To be eligible for the phase III study, patients had to be at least 50 years old and to have had CRP levels of at least 10 mg/L or ESR of at least 20 mm/hour at disease onset. They also had to have been responsive to 12-25 mg/day of prednisone (with response defined as reduction in CRP or ESR values to below the thresholds of 10 mg/L and 20 mm/hour, respectively), while also showing increased disease activity (CRP PMR-AS values above 10; the scale runs 0-100) when steroid tapering was attempted. A host of comorbidities served as exclusion criteria, as did prednisone dosing greater than 25 mg/day.
SEMAPHORE randomized 101 patients to tocilizumab or placebo. One assigned to the former never received the drug and was excluded from the primary analysis. Patients who were on stable doses of methotrexate or hydroxychloroquine at enrollment were allowed to continue them. Tocilizumab was scheduled for infusions of 8 mg/kg every 4 weeks, for a total of six doses. Attempts to taper steroid doses commenced at week 8.
The primary endpoint was achievement of CRP PMR-AS of 10 or less plus successful tapering of steroid doses either to 5 mg/day or less or by at least 10 mg/day from patients' baseline dosage. The PMR-AS scale is calculated from minutes of morning stiffness, ability to elevate the arms, physician's global assessment, and patient-reported pain.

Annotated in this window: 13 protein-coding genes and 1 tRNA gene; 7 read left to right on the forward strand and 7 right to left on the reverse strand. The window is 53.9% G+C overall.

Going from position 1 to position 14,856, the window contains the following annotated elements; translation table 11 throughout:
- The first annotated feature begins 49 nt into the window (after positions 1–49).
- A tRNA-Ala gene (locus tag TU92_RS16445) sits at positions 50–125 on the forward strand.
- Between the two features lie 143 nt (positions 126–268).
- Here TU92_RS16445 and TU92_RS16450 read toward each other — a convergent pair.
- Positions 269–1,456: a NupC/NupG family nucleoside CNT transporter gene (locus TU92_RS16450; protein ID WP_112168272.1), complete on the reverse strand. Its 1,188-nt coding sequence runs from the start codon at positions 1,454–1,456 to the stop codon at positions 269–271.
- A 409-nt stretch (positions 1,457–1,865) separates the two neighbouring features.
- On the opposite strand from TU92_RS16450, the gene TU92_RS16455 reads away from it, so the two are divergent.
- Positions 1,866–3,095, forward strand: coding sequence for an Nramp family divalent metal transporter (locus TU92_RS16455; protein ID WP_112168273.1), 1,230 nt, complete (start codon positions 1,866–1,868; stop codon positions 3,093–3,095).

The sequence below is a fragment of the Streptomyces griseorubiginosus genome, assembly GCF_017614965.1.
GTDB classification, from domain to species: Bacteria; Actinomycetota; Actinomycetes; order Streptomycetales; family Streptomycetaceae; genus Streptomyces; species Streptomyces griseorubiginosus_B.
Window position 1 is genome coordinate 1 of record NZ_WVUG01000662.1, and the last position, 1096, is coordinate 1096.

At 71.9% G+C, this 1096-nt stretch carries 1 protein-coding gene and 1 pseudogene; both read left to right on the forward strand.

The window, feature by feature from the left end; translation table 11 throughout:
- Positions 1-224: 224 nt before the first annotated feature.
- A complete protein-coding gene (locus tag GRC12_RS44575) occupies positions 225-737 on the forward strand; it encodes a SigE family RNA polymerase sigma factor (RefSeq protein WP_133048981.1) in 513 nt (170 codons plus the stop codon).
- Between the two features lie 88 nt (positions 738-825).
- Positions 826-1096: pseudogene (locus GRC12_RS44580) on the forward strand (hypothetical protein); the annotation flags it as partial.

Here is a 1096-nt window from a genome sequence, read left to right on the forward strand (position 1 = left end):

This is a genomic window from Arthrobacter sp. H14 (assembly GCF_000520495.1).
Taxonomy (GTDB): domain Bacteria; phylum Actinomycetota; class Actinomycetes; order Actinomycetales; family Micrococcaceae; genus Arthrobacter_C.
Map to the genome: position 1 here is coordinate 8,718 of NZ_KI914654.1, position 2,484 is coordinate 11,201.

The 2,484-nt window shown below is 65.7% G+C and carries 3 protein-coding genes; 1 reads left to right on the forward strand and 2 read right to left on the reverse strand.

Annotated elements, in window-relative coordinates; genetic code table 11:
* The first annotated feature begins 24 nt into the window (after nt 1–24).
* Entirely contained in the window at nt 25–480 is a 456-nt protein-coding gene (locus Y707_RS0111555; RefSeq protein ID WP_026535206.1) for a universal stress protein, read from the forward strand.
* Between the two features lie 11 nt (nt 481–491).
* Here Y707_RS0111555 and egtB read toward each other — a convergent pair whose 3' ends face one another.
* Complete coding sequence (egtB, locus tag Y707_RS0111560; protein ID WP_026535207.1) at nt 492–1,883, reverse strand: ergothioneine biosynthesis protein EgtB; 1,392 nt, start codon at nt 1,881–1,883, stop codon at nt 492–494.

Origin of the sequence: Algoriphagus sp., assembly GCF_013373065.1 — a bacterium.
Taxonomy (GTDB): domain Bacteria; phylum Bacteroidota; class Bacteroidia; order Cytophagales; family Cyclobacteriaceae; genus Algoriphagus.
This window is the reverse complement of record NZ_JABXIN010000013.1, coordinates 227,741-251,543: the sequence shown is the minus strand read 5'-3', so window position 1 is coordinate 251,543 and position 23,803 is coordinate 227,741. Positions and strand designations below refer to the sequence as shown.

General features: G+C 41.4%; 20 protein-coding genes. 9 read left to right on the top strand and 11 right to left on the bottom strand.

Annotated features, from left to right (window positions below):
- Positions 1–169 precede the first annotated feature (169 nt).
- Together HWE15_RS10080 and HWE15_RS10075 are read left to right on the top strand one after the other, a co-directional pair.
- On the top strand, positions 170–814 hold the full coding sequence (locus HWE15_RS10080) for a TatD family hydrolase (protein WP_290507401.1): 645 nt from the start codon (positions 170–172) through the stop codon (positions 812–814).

This outcome was achieved by 67.3% of the tocilizumab group versus 31.4% of those assigned to placebo; after adjustment for differences in baseline parameters, the difference was 36.0 percentage points (95% CI 19.4-52.6).
Additionally, seven of 11 prespecified secondary outcomes also favored tocilizumab significantly. These included CRP and ESR PMR-AS values independent of steroid dosing, final mean steroid doses (6.1 mg/day with placebo vs 3.8 mg/day with tocilizumab), and rates of steroid freedom.
Scores on the Short Form-36's mental and physical health components and on the Health Assessment Questionnaire's disability index, however, differed little between groups at week 24. Devauchelle-Pensec and colleagues suggested this "discrepancy" with more objective efficacy measures may mean that steroid-dependent PMR patients "may not be aware of improvement from tocilizumab" -- or, alternatively, "that benefits from tocilizumab may not be large."
With regard to safety, overall adverse events occurred at the same rate in both groups. No deaths were recorded. Headache and increased blood lipids were more common with tocilizumab. Although infection rates did not differ markedly (47% for tocilizumab vs 39% with placebo), the drug's label includes a boxed warning about serious infections that may involve bacterial, fungal, or viral pathogens -- hence the investigators' and Antiochos' cautions about harms alongside the potential benefits.
Source Reference: Devauchelle-Pensec V, et al "Effect of tocilizumab on disease activity in patients with active polymyalgia rheumatica receiving glucocorticoid therapy: a randomized clinical trial" JAMA 2022; DOI: 10.1001/jama.2022.15459.